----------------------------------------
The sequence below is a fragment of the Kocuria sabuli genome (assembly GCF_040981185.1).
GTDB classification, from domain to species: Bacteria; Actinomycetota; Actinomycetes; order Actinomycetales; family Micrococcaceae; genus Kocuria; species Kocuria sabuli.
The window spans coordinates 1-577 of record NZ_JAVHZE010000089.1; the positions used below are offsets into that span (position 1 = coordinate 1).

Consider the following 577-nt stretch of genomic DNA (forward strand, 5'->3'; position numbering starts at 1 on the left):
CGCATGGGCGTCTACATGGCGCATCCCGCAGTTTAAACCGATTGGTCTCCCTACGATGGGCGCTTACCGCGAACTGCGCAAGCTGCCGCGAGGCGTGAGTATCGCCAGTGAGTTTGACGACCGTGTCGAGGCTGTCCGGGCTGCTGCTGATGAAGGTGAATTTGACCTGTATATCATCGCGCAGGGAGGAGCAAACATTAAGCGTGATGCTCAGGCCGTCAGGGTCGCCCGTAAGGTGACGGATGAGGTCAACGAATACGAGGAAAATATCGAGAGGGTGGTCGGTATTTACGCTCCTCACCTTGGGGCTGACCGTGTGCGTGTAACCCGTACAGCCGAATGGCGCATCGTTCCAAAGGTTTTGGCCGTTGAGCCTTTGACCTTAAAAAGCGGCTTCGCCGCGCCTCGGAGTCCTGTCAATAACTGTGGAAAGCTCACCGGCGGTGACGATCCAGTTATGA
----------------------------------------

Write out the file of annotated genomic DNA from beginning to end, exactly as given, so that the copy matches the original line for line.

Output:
The sequence below is a fragment of the Kocuria sabuli genome (assembly GCF_040981185.1).
GTDB classification, from domain to species: Bacteria; Actinomycetota; Actinomycetes; order Actinomycetales; family Micrococcaceae; genus Kocuria; species Kocuria sabuli.
The window spans coordinates 1-577 of record NZ_JAVHZE010000089.1; the positions used below are offsets into that span (position 1 = coordinate 1).

Consider the following 577-nt stretch of genomic DNA (forward strand, 5'->3'; position numbering starts at 1 on the left):
CGCATGGGCGTCTACATGGCGCATCCCGCAGTTTAAACCGATTGGTCTCCCTACGATGGGCGCTTACCGCGAACTGCGCAAGCTGCCGCGAGGCGTGAGTATCGCCAGTGAGTTTGACGACCGTGTCGAGGCTGTCCGGGCTGCTGCTGATGAAGGTGAATTTGACCTGTATATCATCGCGCAGGGAGGAGCAAACATTAAGCGTGATGCTCAGGCCGTCAGGGTCGCCCGTAAGGTGACGGATGAGGTCAACGAATACGAGGAAAATATCGAGAGGGTGGTCGGTATTTACGCTCCTCACCTTGGGGCTGACCGTGTGCGTGTAACCCGTACAGCCGAATGGCGCATCGTTCCAAAGGTTTTGGCCGTTGAGCCTTTGACCTTAAAAAGCGGCTTCGCCGCGCCTCGGAGTCCTGTCAATAACTGTGGAAAGCTCACCGGCGGTGACGATCCAGTTATGA